Work moves ahead on Everett waterfront

The Port of Everett’s partner for a $400 million redevelopment filed for bankruptcy protection last year, shutting down construction plans for the first of some 660 waterfront condominiums.

But that doesn’t mean work on the project has come to a standstill.

While the condos remain in doubt, many aspects of the project are still humming right along, including:

· Continued cleanup of the toxic materials on the waterfront. Some $8.5 million has been spent to date.

· An $8.4 million remodel and addition to a building that had housed equipment for oil spills. It will be turned into a new port administration building and a center for boat-related businesses in what’s called the Craftsman District.

· The addition of new roadways and utilities. Much of the $7.2 million project is complete.

· Installation of a 12-foot-wide pedestrian and bicycle path on W. Marine View Drive that will provide more than three miles of public trails along the waterfront.

Larry Crawford, the port’s chief of properties and development, said the port has continued to work on what it believes it needs to do no matter what happens to its development partnership with Maritime Trust of Chicago.

The waterfront “needed to be cleaned up regardless of what was going to happen here,” he said. “This was the first cleanup of all these industrial uses here for years. It was like any other industrial site, where the environment wasn’t a priority.”

The port began the work in 2001, removing some 85,000 tons of contaminated soil to date from 34 acres of waterfront. Begun as a voluntary effort, the project is now part of the state’s Puget Sound Initiative cleanup effort. So far the state has reimbursed the port for $3.3 million spent on the effort.

Work will continue in several locations in 2011 and 2012 and could extend into 2017, when options in one industrial site will expire.

Crawford said it’s also important for the port to complete the Craftsman District building so that the area’s companies can be consolidated in one location and their old sites can be cleaned up.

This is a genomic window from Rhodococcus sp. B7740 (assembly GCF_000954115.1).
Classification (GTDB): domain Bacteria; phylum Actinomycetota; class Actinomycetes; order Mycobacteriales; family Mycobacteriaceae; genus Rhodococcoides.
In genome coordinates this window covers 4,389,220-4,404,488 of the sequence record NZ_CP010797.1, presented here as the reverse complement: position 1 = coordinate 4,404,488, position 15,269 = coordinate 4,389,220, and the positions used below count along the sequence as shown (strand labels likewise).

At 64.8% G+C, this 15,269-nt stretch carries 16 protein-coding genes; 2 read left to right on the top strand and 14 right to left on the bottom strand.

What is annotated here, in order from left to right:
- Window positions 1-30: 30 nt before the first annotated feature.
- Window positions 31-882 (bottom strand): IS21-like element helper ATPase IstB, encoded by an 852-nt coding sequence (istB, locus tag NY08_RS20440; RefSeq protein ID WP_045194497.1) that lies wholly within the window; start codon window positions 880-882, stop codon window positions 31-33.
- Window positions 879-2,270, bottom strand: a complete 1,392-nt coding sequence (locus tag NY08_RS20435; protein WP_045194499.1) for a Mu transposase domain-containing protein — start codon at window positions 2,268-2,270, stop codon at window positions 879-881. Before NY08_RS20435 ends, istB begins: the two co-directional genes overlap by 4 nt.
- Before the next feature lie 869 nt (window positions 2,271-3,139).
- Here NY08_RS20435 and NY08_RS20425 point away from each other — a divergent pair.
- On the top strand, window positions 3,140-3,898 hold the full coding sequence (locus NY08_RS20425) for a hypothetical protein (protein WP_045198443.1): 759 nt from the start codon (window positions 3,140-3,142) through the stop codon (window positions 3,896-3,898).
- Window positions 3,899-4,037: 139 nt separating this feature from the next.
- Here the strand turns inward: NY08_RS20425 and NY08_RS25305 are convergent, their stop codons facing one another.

“We’ve got to get this building remodeled so we can move our tenants over there and get their old sites cleaned up,” Crawford said.

The building is expected to be completed by the end of the year, including the addition of the new port administration building.

The port building will help the agency move employees who are currently working in four locations into one and should be economical at a cost of about $2.9 million, Crawford said.

He noted that the port has already sold its building on Bond Street for $2.5 million and will be able to lease part of its new building. For example, the building will have a multipurpose room that could be leased when not in use, he added.

He said another part of the new building would be ideal for a restaurant or a similar tenant.

In addition to providing the roads and utilities needed for the area, the port has also added some temporary walkways to link the more permanent pedestrian areas along the waterfront.

Crawford said the project area is loaded with public access that is not well known.

“There is access to the entire waterfront now,” he said.

He noted that a new walkway along W. Marine View Drive should be complete within a couple weeks from 10th Street to near Scuttlebutts brew pub. He said the city plans to eventually extend it north to Alverson Bridge.

Exactly what will happen to the condo project is unknown.

Maritime Trust President Bert Meers said after the company filed for Chapter 11 bankruptcy protection last May and that he hoped to emerge from it and continue the project.

The company has about 50 creditors and $22 million in debt. It also still must find financing for the project.

Everett Maritime still owes the port about $877,000 to compensate it for lease payments it didn’t receive because it cleared much of its property for the development.

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